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Simple but confusing question for a beginner.

Suppose A is a BE machine and is sending 0x44332211 sending data to B which is LE. By default A will be using htonl of 0x44332211 which is nothing but 0x44332211.

Now when 0x44332211 reaches B,B knows that its a BE format, so B will flip by using htonl function and change it to 0x11223344.

What does this flipping meeans? I read this concept from internet. Why flipping is required before storing?

Because in that case flipped value 0x11223344 will be stored in LE like 0x44332211,which is different from what A send because B interprets it differently though they look alike?

/* Conversion from BE to LE */

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The htonl() and ntohl() functions in a big endian C library actually don't do anything (they are "no-op"s). This way the same code can be used on both BE and LE machines; compiled with the C lib on the LE machine, those functions will flip the bytes, but on the BE machine, they will leave them the same, since network byte order is big endian, and the host is big endian already.

In other words, in your example, BE machine A never changes anything. Only the LE machine B does.

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Ya goldilocks.Why LE machine ie B flips the data received?Why cant it store as such. – Subi Suresh Apr 22 '13 at 17:51
Because it is little endian, so that is the way it stores data. If it doesn't do that, when that value is used subsequently, it will be wrong because the bytes are backward. Why there are the two styles is I guess a historical question...presumably big endian existed first en.wikipedia.org/wiki/Little_endian#History but little endian is a hardware level optimization. – goldilocks Apr 22 '13 at 17:56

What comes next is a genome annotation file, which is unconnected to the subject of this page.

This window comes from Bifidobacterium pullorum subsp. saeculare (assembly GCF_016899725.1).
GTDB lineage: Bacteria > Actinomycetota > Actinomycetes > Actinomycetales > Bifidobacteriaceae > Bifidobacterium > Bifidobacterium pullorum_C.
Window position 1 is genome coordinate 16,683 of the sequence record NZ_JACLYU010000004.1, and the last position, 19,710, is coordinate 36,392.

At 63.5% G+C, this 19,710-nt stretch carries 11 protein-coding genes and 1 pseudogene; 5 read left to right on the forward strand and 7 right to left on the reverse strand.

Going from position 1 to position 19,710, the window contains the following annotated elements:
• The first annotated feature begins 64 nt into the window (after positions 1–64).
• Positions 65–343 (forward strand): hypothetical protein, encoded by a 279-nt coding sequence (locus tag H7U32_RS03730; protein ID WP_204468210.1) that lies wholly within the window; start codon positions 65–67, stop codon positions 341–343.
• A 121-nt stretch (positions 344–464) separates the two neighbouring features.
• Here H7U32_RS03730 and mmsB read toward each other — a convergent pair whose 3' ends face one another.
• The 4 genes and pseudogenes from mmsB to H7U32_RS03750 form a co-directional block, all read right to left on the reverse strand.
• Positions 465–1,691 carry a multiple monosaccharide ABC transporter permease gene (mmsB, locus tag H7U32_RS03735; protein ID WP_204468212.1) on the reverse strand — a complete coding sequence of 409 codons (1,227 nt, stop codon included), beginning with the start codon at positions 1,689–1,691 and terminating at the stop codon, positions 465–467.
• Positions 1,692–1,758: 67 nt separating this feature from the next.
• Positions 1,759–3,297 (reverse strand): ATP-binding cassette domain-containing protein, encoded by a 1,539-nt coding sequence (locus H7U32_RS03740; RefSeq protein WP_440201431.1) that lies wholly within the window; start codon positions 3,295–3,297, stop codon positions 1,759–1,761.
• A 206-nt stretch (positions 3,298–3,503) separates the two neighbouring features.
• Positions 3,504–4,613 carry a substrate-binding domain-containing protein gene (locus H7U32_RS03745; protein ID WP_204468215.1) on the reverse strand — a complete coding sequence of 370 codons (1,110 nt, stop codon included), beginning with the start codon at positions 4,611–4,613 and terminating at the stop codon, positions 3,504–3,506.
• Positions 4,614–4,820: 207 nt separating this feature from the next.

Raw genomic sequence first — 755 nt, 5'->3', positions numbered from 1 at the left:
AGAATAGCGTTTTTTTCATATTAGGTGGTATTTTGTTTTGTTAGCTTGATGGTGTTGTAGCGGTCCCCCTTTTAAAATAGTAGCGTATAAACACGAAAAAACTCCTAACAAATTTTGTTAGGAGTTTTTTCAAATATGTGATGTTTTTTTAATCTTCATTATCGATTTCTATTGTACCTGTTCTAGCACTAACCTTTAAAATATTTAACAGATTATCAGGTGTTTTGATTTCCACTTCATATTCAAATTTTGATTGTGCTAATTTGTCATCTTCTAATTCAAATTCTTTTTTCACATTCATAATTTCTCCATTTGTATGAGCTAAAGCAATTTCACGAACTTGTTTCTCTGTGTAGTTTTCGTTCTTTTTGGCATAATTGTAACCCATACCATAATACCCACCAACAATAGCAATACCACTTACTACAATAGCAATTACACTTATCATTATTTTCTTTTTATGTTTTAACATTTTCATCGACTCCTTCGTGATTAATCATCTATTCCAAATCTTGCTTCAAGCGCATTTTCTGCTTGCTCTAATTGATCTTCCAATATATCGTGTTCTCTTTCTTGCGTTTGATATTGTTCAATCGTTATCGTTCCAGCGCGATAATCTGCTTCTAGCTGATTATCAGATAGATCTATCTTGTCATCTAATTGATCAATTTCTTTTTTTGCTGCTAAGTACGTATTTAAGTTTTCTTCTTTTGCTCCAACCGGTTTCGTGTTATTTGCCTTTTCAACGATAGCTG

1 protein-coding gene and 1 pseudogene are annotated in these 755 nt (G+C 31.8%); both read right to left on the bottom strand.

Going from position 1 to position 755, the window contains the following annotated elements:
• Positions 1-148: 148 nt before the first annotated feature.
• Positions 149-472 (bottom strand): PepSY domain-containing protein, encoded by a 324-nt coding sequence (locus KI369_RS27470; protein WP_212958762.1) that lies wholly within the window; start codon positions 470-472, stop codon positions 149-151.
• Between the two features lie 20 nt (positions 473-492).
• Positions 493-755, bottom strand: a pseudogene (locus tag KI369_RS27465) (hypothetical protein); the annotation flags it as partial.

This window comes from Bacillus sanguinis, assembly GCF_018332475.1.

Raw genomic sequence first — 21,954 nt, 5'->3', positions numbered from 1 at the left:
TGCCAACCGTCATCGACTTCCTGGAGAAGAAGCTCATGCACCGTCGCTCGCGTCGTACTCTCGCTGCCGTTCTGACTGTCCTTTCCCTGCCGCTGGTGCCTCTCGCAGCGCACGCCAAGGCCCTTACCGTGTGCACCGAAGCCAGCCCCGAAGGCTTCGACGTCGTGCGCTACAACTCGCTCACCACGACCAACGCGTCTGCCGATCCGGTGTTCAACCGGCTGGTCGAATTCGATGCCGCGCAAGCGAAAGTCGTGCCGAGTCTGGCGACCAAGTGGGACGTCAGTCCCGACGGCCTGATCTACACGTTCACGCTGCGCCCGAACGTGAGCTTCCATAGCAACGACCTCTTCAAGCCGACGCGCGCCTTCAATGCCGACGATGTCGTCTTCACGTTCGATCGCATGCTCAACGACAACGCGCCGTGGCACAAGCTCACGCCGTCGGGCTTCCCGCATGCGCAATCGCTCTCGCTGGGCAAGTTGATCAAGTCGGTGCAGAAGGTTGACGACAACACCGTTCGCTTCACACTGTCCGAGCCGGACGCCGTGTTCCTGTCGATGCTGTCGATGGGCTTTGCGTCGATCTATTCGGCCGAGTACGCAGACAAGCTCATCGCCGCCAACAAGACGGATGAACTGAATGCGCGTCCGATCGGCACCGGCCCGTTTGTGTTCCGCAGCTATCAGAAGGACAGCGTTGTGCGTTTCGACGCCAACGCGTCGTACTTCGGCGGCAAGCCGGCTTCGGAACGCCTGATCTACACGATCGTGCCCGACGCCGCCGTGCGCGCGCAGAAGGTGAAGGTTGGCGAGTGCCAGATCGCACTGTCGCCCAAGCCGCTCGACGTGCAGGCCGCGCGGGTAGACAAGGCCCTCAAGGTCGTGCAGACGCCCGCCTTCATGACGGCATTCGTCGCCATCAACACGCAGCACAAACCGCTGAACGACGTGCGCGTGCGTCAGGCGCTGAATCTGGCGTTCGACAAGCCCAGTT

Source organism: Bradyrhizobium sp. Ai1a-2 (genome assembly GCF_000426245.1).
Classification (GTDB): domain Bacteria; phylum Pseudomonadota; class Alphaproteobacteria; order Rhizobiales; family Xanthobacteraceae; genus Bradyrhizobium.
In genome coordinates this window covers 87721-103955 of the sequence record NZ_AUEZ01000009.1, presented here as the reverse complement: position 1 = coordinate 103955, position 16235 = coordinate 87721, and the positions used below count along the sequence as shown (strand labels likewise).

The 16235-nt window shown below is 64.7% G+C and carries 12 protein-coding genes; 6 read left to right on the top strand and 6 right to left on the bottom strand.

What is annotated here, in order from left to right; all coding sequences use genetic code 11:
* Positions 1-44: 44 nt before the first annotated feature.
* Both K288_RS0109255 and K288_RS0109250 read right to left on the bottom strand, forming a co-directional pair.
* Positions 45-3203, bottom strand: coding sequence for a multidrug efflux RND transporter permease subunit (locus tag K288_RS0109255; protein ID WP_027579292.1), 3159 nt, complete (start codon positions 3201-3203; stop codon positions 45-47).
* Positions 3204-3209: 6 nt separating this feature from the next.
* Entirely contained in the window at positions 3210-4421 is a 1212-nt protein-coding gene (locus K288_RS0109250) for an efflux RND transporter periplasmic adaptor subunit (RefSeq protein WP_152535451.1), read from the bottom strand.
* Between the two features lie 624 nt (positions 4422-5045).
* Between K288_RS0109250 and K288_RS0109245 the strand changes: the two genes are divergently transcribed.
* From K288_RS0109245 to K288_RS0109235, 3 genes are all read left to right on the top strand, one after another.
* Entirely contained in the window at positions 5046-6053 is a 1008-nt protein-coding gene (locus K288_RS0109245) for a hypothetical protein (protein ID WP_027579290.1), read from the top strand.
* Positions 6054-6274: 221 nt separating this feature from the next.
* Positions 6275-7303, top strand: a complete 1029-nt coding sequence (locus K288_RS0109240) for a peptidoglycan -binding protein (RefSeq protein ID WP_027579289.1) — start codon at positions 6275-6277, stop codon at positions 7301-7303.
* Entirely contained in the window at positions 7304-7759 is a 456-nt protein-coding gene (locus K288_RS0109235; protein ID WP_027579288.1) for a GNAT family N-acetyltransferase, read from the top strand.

> i am summarising from the inputs you have given.What ever the machine is always the data is stored as byte 0 1st,byte 2 second and so on.Since B is a LE,it needs to store in the reverse order of A.so we are using htons(), so that byte 0 will be 11 byte1 will be 22 ,byte2 will be 33 and byte 4 will 44.Am i right?no need to worry about the internal representations in LE and BE. – Subi Suresh Apr 22 '13 at 18:01
Yes, as long as you use htonl/ntohl before transmitting/after receiving, you don't have to worry about the internal representation. Even though most machines on the internet are probably LE, BE is network order to ensure consistent methodology. Remember, all this only applies to addresses used in IP packet headers -- the actual data in an IP transmission is structured according to whatever higher level protocols are used. So it's not everything, it's just specific bits (the address, the port number). – goldilocks Apr 22 '13 at 18:09

Actually, flipping is not required before storage in a specific manner. It is required because the host uses the little endian order so when it receives a number longer than one byte from the network, it flips the bytes to interpret that number correctly. It is necessary doing this flipping before the data is used for whichever purpose it can be.

As an analogy, imagine yourself reading a manga printed in the original japanese way (i.e. the page usually being the last being actually the first one). If you're not aware of this fact, and don't "flip" the book, you're just unable to understand the story.

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